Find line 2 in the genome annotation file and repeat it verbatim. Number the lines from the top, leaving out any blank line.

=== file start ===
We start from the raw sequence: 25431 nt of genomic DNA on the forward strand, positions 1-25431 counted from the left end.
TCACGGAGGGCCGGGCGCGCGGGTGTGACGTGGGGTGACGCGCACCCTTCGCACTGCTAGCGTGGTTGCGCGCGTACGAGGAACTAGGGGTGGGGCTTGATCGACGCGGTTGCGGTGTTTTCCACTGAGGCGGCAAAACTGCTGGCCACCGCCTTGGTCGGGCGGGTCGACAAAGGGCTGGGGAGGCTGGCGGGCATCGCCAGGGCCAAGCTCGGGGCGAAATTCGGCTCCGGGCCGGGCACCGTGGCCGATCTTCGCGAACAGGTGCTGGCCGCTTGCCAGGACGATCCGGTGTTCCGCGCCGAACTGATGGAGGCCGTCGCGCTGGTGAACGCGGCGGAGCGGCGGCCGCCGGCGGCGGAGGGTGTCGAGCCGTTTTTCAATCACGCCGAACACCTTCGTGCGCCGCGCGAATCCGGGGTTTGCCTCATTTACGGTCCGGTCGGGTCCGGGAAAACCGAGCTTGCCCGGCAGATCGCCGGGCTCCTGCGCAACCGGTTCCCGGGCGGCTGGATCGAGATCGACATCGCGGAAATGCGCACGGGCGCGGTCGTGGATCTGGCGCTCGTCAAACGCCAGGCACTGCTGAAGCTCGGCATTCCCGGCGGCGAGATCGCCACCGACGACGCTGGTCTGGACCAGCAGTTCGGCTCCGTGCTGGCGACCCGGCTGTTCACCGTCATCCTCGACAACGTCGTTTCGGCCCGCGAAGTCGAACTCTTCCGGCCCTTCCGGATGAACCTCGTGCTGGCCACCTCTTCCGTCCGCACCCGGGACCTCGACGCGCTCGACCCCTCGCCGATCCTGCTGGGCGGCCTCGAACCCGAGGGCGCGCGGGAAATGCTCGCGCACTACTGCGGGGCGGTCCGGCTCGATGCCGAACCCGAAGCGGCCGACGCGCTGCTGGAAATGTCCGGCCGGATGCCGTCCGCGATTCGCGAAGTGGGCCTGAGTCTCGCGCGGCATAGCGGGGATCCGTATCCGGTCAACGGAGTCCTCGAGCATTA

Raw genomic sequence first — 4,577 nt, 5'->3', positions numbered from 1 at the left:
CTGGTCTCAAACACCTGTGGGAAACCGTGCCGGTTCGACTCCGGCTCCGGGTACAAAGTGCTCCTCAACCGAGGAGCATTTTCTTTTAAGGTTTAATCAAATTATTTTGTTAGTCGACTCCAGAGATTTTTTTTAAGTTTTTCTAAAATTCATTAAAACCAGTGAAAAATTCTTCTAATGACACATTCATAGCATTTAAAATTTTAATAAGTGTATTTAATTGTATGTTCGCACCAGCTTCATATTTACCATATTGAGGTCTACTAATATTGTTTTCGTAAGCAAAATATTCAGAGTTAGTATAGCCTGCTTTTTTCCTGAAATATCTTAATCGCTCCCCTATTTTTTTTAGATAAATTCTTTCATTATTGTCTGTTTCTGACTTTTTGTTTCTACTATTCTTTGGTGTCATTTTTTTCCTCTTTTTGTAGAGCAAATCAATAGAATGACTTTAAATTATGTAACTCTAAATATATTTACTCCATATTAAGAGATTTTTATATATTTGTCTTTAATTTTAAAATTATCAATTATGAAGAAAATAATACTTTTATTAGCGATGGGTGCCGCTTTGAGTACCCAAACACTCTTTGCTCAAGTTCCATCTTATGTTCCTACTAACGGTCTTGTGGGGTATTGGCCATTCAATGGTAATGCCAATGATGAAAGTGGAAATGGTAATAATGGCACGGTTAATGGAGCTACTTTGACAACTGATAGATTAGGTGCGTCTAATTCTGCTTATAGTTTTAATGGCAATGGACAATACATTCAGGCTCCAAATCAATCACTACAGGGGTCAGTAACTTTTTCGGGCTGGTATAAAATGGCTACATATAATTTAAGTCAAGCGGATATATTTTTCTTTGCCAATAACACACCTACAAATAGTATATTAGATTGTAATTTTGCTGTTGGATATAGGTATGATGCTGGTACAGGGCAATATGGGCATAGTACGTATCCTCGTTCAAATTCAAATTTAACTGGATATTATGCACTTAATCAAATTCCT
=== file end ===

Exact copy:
TCACGGAGGGCCGGGCGCGCGGGTGTGACGTGGGGTGACGCGCACCCTTCGCACTGCTAGCGTGGTTGCGCGCGTACGAGGAACTAGGGGTGGGGCTTGATCGACGCGGTTGCGGTGTTTTCCACTGAGGCGGCAAAACTGCTGGCCACCGCCTTGGTCGGGCGGGTCGACAAAGGGCTGGGGAGGCTGGCGGGCATCGCCAGGGCCAAGCTCGGGGCGAAATTCGGCTCCGGGCCGGGCACCGTGGCCGATCTTCGCGAACAGGTGCTGGCCGCTTGCCAGGACGATCCGGTGTTCCGCGCCGAACTGATGGAGGCCGTCGCGCTGGTGAACGCGGCGGAGCGGCGGCCGCCGGCGGCGGAGGGTGTCGAGCCGTTTTTCAATCACGCCGAACACCTTCGTGCGCCGCGCGAATCCGGGGTTTGCCTCATTTACGGTCCGGTCGGGTCCGGGAAAACCGAGCTTGCCCGGCAGATCGCCGGGCTCCTGCGCAACCGGTTCCCGGGCGGCTGGATCGAGATCGACATCGCGGAAATGCGCACGGGCGCGGTCGTGGATCTGGCGCTCGTCAAACGCCAGGCACTGCTGAAGCTCGGCATTCCCGGCGGCGAGATCGCCACCGACGACGCTGGTCTGGACCAGCAGTTCGGCTCCGTGCTGGCGACCCGGCTGTTCACCGTCATCCTCGACAACGTCGTTTCGGCCCGCGAAGTCGAACTCTTCCGGCCCTTCCGGATGAACCTCGTGCTGGCCACCTCTTCCGTCCGCACCCGGGACCTCGACGCGCTCGACCCCTCGCCGATCCTGCTGGGCGGCCTCGAACCCGAGGGCGCGCGGGAAATGCTCGCGCACTACTGCGGGGCGGTCCGGCTCGATGCCGAACCCGAAGCGGCCGACGCGCTGCTGGAAATGTCCGGCCGGATGCCGTCCGCGATTCGCGAAGTGGGCCTGAGTCTCGCGCGGCATAGCGGGGATCCGTATCCGGTCAACGGAGTCCTCGAGCATTA